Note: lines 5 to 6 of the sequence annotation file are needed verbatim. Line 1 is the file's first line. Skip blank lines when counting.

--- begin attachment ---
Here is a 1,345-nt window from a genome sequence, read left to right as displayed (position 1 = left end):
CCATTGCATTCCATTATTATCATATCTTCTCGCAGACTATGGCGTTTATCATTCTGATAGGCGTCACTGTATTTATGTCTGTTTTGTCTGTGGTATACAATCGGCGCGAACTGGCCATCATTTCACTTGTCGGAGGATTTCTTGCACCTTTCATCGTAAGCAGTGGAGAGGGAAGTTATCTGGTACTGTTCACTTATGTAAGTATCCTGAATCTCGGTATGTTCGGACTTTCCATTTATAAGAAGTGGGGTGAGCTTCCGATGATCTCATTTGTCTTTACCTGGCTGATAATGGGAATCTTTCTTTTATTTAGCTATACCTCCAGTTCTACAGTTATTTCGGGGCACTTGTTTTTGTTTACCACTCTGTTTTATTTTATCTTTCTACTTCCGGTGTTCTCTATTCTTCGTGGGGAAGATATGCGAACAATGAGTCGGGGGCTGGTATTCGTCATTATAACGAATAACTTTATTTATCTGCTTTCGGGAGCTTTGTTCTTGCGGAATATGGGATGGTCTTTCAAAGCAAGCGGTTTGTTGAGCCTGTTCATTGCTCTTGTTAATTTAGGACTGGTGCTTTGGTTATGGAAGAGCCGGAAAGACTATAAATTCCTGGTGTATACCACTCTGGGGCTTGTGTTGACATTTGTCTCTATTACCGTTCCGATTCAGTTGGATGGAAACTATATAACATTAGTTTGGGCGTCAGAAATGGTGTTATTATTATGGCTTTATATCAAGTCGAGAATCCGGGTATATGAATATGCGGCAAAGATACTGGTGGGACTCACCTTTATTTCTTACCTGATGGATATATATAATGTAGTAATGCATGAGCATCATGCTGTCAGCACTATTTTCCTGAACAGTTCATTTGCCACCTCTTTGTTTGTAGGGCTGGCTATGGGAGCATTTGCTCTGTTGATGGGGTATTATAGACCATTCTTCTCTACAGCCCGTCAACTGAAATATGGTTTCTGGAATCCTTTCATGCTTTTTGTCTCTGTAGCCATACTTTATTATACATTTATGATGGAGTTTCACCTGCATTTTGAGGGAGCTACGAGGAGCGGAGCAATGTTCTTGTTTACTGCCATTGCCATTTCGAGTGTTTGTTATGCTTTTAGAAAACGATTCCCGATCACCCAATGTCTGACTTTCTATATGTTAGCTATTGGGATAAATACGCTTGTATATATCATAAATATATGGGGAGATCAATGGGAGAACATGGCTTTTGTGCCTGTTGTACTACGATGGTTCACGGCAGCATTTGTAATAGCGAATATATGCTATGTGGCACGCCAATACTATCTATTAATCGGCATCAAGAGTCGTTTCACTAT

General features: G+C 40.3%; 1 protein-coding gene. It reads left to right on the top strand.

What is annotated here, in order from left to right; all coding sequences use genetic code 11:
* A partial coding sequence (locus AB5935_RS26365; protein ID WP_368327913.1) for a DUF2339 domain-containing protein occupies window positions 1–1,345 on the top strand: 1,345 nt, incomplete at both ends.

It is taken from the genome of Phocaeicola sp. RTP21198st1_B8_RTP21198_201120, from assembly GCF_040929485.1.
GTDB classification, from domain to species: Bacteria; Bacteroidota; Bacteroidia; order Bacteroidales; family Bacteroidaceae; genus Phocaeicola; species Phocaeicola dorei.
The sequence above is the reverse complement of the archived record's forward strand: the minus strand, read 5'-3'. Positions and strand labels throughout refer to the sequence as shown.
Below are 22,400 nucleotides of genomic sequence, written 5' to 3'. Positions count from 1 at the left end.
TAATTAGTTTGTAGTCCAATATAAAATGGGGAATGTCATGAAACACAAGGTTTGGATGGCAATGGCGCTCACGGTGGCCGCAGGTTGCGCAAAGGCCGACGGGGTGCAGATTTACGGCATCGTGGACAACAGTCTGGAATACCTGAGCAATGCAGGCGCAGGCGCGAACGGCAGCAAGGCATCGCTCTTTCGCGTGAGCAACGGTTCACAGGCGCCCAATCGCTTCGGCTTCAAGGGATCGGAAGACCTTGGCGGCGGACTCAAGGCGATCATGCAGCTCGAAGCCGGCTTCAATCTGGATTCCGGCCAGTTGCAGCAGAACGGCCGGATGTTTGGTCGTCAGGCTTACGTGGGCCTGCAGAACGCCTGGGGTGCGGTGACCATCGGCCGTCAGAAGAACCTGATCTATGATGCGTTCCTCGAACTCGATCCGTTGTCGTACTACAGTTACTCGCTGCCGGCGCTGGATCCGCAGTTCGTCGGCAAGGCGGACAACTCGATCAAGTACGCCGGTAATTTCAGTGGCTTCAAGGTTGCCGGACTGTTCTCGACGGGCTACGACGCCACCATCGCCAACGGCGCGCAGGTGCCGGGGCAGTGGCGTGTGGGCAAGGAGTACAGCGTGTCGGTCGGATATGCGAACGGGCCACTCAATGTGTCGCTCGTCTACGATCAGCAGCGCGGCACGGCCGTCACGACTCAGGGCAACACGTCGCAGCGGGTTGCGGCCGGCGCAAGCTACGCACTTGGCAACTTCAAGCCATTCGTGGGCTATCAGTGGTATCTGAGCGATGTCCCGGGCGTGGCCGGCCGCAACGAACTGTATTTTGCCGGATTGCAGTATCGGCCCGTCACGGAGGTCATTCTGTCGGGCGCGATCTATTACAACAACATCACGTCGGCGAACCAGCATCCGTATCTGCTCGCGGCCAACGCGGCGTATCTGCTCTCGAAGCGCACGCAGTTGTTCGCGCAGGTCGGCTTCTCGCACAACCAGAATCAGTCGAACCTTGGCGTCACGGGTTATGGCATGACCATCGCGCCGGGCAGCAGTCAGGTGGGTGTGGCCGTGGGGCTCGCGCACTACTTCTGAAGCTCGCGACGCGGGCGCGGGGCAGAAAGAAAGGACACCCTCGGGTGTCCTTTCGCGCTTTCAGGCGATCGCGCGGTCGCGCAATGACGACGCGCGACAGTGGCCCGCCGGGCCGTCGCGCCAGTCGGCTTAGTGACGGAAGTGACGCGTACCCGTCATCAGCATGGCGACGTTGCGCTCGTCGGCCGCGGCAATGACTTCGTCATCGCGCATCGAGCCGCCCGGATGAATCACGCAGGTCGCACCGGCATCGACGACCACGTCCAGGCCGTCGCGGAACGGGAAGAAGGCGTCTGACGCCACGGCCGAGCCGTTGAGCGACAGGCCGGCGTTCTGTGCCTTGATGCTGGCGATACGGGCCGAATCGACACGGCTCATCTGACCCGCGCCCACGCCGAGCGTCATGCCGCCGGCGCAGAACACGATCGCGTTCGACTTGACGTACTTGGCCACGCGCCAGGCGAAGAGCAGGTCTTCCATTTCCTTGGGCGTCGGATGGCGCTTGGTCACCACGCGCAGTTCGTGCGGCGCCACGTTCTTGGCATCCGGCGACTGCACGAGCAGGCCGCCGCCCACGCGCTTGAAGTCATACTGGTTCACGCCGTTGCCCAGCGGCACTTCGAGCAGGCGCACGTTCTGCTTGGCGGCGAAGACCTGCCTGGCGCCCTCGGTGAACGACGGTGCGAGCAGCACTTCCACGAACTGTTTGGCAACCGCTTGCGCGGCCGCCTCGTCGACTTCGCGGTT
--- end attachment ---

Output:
* A partial coding sequence (locus AB5935_RS26365; protein ID WP_368327913.1) for a DUF2339 domain-containing protein occupies window positions 1–1,345 on the top strand: 1,345 nt, incomplete at both ends.

It is taken from the genome of Phocaeicola sp. RTP21198st1_B8_RTP21198_201120, from assembly GCF_040929485.1.